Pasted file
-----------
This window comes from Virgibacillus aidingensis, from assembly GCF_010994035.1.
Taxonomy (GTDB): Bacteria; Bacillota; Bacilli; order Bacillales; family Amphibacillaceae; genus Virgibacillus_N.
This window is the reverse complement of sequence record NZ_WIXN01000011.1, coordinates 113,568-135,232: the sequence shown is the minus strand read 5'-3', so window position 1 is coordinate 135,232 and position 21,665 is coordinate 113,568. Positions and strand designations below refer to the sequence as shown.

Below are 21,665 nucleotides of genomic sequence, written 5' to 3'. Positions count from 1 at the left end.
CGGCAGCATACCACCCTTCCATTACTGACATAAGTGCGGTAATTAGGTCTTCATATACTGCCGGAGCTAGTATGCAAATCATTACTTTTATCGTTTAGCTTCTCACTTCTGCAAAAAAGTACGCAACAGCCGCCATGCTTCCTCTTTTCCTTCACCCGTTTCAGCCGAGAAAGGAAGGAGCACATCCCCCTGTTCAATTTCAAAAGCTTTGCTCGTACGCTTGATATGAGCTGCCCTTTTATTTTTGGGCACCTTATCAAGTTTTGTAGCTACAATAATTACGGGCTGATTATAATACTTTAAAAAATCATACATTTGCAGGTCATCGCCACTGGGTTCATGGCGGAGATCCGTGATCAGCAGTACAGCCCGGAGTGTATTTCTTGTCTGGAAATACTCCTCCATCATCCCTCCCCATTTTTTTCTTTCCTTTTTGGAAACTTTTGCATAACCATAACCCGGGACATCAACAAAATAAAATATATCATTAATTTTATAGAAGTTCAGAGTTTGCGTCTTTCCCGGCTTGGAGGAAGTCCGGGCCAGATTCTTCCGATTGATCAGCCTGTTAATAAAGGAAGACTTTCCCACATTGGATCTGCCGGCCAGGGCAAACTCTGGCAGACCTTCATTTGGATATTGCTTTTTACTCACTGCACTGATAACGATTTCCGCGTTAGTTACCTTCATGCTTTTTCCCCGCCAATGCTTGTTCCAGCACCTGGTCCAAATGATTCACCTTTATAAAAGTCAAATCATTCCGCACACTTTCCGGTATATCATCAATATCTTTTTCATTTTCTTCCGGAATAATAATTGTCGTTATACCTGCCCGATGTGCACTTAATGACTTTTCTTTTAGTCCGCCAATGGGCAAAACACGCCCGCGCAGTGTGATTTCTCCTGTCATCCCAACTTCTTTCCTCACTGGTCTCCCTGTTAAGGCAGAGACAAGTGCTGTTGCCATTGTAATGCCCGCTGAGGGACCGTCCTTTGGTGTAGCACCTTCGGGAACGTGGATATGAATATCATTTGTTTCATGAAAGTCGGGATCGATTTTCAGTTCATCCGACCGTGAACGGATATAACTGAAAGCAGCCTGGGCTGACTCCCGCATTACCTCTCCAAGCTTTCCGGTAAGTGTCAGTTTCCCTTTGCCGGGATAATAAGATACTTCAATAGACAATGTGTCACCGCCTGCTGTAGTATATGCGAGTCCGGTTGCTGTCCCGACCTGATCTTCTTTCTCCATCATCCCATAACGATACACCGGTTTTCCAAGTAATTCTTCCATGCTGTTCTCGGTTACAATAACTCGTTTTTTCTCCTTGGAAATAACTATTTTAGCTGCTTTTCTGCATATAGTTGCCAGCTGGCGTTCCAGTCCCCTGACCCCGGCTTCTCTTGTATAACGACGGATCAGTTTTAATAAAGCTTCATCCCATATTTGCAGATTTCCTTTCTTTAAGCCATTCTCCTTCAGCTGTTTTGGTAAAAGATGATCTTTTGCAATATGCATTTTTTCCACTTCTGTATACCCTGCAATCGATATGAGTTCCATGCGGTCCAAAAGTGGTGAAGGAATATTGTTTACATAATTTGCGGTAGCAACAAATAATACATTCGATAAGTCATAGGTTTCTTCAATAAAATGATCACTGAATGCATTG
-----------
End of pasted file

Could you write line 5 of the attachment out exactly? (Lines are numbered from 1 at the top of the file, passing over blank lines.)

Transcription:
CGGCAGCATACCACCCTTCCATTACTGACATAAGTGCGGTAATTAGGTCTTCATATACTGCCGGAGCTAGTATGCAAATCATTACTTTTATCGTTTAGCTTCTCACTTCTGCAAAAAAGTACGCAACAGCCGCCATGCTTCCTCTTTTCCTTCACCCGTTTCAGCCGAGAAAGGAAGGAGCACATCCCCCTGTTCAATTTCAAAAGCTTTGCTCGTACGCTTGATATGAGCTGCCCTTTTATTTTTGGGCACCTTATCAAGTTTTGTAGCTACAATAATTACGGGCTGATTATAATACTTTAAAAAATCATACATTTGCAGGTCATCGCCACTGGGTTCATGGCGGAGATCCGTGATCAGCAGTACAGCCCGGAGTGTATTTCTTGTCTGGAAATACTCCTCCATCATCCCTCCCCATTTTTTTCTTTCCTTTTTGGAAACTTTTGCATAACCATAACCCGGGACATCAACAAAATAAAATATATCATTAATTTTATAGAAGTTCAGAGTTTGCGTCTTTCCCGGCTTGGAGGAAGTCCGGGCCAGATTCTTCCGATTGATCAGCCTGTTAATAAAGGAAGACTTTCCCACATTGGATCTGCCGGCCAGGGCAAACTCTGGCAGACCTTCATTTGGATATTGCTTTTTACTCACTGCACTGATAACGATTTCCGCGTTAGTTACCTTCATGCTTTTTCCCCGCCAATGCTTGTTCCAGCACCTGGTCCAAATGATTCACCTTTATAAAAGTCAAATCATTCCGCACACTTTCCGGTATATCATCAATATCTTTTTCATTTTCTTCCGGAATAATAATTGTCGTTATACCTGCCCGATGTGCACTTAATGACTTTTCTTTTAGTCCGCCAATGGGCAAAACACGCCCGCGCAGTGTGATTTCTCCTGTCATCCCAACTTCTTTCCTCACTGGTCTCCCTGTTAAGGCAGAGACAAGTGCTGTTGCCATTGTAATGCCCGCTGAGGGACCGTCCTTTGGTGTAGCACCTTCGGGAACGTGGATATGAATATCATTTGTTTCATGAAAGTCGGGATCGATTTTCAGTTCATCCGACCGTGAACGGATATAACTGAAAGCAGCCTGGGCTGACTCCCGCATTACCTCTCCAAGCTTTCCGGTAAGTGTCAGTTTCCCTTTGCCGGGATAATAAGATACTTCAATAGACAATGTGTCACCGCCTGCTGTAGTATATGCGAGTCCGGTTGCTGTCCCGACCTGATCTTCTTTCTCCATCATCCCATAACGATACACCGGTTTTCCAAGTAATTCTTCCATGCTGTTCTCGGTTACAATAACTCGTTTTTTCTCCTTGGAAATAACTATTTTAGCTGCTTTTCTGCATATAGTTGCCAGCTGGCGTTCCAGTCCCCTGACCCCGGCTTCTCTTGTATAACGACGGATCAGTTTTAATAAAGCTTCATCCCATATTTGCAGATTTCCTTTCTTTAAGCCATTCTCCTTCAGCTGTTTTGGTAAAAGATGATCTTTTGCAATATGCATTTTTTCCACTTCTGTATACCCTGCAATCGATATGAGTTCCATGCGGTCCAAAAGTGGTGAAGGAATATTGTTTACATAATTTGCGGTAGCAACAAATAATACATTCGATAAGTCATAGGTTTCTTCAATAAAATGATCACTGAATGCATTG